The 2020 MLB playoffs are less than a week away, even though it seems like the regular season has barely kicked off. The compressed 60-game schedule is down to the final weekend, and the MLB standings are tight heading to the finish, with wild-card positioning, postseason seeding and the rest of the playoff picture at stake.
As has been the case with so much this season, the playoffs will have a new look, with an expanded format that includes 16 teams for the first time in MLB history.
This will be the place to visit every day through the end of the regular season for updated looks at the potential playoff field, recaps of the biggest games, analysis of the most important storylines and previews of the critical games ahead.
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Current playoff field | The big story | Playoff debates | Key games ahead
Key links: Standings | Guide to the final week | Passan: Inside final week | Playoff schedule
If the season ended today …
The matchups: Here’s what the first round of the expanded playoffs would look like, based on the standings after the most recent day’s games.
Best-of-three series, higher seed is home team
No. 1 Rays* vs. No. 8 Blue Jays*
No. 2 Twins* vs. No. 7 Indians*
No. 3 Athletics* vs. No. 6 Astros
No. 4 White Sox* vs. No. 5 Yankees*
No. 1 Dodgers* vs. No. 8 Giants
No. 2 Braves* vs. No. 7 Reds
No. 3 Cubs* vs. No. 6 Marlins
No. 4 Padres* vs. No. 5 Cardinals
*Clinched playoff spot
Magic numbers to clinch playoff spot
NL: Marlins 2, Reds 3, Giants 4, Cardinals 4 (due to St. Louis having played fewer games).
AL: Astros 1
Who can clinch Friday?
• The Astros can wrap up the final playoff spot in the American League on Friday with a win over the Rangers OR an Angels loss to the Dodgers.
• The Marlins can clinch second place in the NL East and the playoff spot that goes with it Friday with a win over the Yankees AND a Phillies loss to the Rays.
Who is already in?
Los Angeles Dodgers
The overwhelming preseason favorite clinched the NL’s top postseason seed and eighth consecutive division title.
What’s next? The big prize for the Dodgers would be their first World Series title since 1988. This will be L.A.’s 14th playoff appearance since the Dodgers previously won it all.
Dodgers must-read: How A.J. and Kate Pollock faced their daughter’s premature birth during the COVID-19 pandemic
Chicago White Sox
The White Sox clinched their first playoff berth since 2008. It will be the 10th postseason appearance in the history of the franchise, which dates to 1903.
What’s next? Chicago is looking for the AL Central title but still could slip down to the No. 7 seed.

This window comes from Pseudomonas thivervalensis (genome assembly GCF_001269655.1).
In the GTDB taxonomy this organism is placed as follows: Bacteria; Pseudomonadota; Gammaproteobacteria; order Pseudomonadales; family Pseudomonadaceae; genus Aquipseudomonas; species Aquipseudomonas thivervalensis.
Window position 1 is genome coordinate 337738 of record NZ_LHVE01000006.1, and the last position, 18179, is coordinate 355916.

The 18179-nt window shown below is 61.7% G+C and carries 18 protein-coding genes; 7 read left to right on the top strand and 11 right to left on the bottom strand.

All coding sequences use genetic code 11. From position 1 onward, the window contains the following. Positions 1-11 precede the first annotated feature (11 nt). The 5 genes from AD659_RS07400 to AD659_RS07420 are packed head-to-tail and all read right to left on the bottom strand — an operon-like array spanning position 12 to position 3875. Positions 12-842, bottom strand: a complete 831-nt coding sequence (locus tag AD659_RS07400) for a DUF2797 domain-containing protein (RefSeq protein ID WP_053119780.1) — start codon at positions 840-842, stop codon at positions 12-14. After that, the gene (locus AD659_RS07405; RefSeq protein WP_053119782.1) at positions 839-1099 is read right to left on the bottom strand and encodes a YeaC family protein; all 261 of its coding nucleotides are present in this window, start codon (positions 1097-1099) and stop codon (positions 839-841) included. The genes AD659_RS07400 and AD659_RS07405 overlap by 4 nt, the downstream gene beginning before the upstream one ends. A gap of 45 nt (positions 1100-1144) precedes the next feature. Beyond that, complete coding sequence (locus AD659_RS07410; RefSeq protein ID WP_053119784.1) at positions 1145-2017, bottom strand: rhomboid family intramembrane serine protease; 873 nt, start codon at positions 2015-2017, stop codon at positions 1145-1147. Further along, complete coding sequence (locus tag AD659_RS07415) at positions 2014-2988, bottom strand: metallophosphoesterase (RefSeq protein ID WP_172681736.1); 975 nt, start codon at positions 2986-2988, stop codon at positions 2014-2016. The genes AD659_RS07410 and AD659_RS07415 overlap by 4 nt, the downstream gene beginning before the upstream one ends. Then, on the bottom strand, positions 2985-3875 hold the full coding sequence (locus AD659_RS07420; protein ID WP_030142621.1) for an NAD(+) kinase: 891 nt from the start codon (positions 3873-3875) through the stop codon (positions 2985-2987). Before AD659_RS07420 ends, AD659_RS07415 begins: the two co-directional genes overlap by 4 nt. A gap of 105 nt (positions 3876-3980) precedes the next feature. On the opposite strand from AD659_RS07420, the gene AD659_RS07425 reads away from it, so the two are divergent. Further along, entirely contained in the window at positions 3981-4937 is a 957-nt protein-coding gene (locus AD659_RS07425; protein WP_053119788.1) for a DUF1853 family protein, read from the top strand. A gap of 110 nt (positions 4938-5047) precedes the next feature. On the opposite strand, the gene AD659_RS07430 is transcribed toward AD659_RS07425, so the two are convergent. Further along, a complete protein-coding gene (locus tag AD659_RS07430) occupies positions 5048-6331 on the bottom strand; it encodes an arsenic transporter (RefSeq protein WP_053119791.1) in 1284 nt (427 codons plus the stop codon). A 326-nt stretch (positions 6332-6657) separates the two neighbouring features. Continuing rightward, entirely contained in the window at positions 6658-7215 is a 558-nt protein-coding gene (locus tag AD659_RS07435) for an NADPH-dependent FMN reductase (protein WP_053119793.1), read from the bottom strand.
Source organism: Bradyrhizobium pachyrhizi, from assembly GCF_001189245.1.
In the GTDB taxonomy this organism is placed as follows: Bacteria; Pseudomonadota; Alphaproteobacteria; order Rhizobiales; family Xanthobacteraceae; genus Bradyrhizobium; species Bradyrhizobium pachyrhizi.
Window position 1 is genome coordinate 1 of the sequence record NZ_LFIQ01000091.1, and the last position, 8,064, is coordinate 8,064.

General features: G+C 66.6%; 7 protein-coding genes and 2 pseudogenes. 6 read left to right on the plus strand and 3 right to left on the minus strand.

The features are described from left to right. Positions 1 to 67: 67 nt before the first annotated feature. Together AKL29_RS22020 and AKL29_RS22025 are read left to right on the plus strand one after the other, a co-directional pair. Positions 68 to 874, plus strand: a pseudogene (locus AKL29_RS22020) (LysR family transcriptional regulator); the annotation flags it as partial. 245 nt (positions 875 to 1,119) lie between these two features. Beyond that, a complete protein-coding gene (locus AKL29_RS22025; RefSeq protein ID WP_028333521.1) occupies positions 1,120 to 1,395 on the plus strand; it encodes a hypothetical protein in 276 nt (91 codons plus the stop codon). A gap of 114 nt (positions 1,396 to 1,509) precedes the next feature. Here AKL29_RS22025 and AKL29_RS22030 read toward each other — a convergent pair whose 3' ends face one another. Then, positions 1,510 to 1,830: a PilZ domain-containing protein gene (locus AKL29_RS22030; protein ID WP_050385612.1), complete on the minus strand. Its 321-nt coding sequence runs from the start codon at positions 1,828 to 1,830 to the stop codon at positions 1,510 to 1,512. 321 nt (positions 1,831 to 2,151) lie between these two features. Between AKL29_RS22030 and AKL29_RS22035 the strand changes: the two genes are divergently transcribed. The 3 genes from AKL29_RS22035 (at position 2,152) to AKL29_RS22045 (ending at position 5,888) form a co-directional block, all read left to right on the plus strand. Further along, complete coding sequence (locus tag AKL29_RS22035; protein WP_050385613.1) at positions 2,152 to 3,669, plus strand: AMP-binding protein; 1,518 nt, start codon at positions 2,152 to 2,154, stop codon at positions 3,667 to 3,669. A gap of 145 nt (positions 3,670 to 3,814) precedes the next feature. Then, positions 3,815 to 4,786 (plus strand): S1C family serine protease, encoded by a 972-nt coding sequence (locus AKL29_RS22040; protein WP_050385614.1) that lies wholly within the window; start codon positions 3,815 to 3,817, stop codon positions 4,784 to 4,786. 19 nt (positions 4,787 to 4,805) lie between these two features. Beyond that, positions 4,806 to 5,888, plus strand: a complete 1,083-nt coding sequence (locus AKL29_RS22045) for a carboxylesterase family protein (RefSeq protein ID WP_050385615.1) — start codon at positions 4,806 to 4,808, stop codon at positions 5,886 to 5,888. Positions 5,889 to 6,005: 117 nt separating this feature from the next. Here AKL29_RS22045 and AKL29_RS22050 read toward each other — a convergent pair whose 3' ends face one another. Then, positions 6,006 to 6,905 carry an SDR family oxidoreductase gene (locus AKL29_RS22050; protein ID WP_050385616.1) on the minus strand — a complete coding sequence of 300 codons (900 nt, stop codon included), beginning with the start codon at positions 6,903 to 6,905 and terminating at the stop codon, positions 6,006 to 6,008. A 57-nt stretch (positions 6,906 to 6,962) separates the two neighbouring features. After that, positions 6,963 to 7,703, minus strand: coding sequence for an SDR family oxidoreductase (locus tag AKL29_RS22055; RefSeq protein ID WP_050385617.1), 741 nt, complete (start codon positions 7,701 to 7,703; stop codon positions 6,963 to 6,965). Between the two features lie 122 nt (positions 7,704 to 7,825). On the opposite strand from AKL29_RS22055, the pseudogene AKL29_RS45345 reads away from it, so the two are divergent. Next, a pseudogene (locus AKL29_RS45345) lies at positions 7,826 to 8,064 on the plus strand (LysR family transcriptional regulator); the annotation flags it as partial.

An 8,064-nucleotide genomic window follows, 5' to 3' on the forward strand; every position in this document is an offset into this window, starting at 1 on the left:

Tampa Bay Rays
The Rays clinched the sixth postseason appearance in franchise history and their second in a row, as well as their first AL East title since 2010. Last year, Tampa Bay beat Oakland in the AL wild-card game and lost to Houston in the division series.
What’s next? Securing the No. 1 seed in the AL.
The A’s punched their third straight postseason ticket with a win over the Giants, then clinched the AL West three days later.
What’s next? After securing their first AL West crown since 2013, the A’s are still in the mix for one of the AL’s top two seeds.
A’s must-read: Inside the A’s dominance and how they plan to make it last
The Twins clinched their third postseason appearance in the past four seasons. Last year, they were swept by the Yankees in the division series, extending their postseason losing streak to 16 straight since their most recent win, in Game 1 of the 2004 AL Division Series.
What’s next? The Twins are still in the mix for the AL Central title and a top-three seed.
San Diego Padres
The Padres clinched their first postseason appearance since 2006 when they came back to beat the Mariners in extra innings 7-4 after fending off a no-hit bid.
What’s next? With a tight grasp on the No. 4 seed in the NL, they can focus on getting ready to make good on their 2020 breakthrough.
Padres must-read:How Padres GM A.J. Preller decided to go for it
New York Yankees
Although they took a beating in Boston on Sunday, the Yankees clinched a playoff spot when the Padres beat the Mariners.
What’s next? The big question for the Yankees is if they can grab the AL’s No. 4 seed to start the postseason in their ballpark.
Yankees must-read: Yankees ace Gerrit Cole has a HR problem
Even before they finished their game against the Marlins on Tuesday, the Braves clinched their third straight NL East title when the Phillies were swept in both ends of their doubleheader against the Nationals. In both of the previous two seasons, the Braves failed to advance beyond the division series.
What’s next? Lining up their shallow rotation for next week’s playoff assignments and keeping everyone healthy seem like the immediate goals for Atlanta.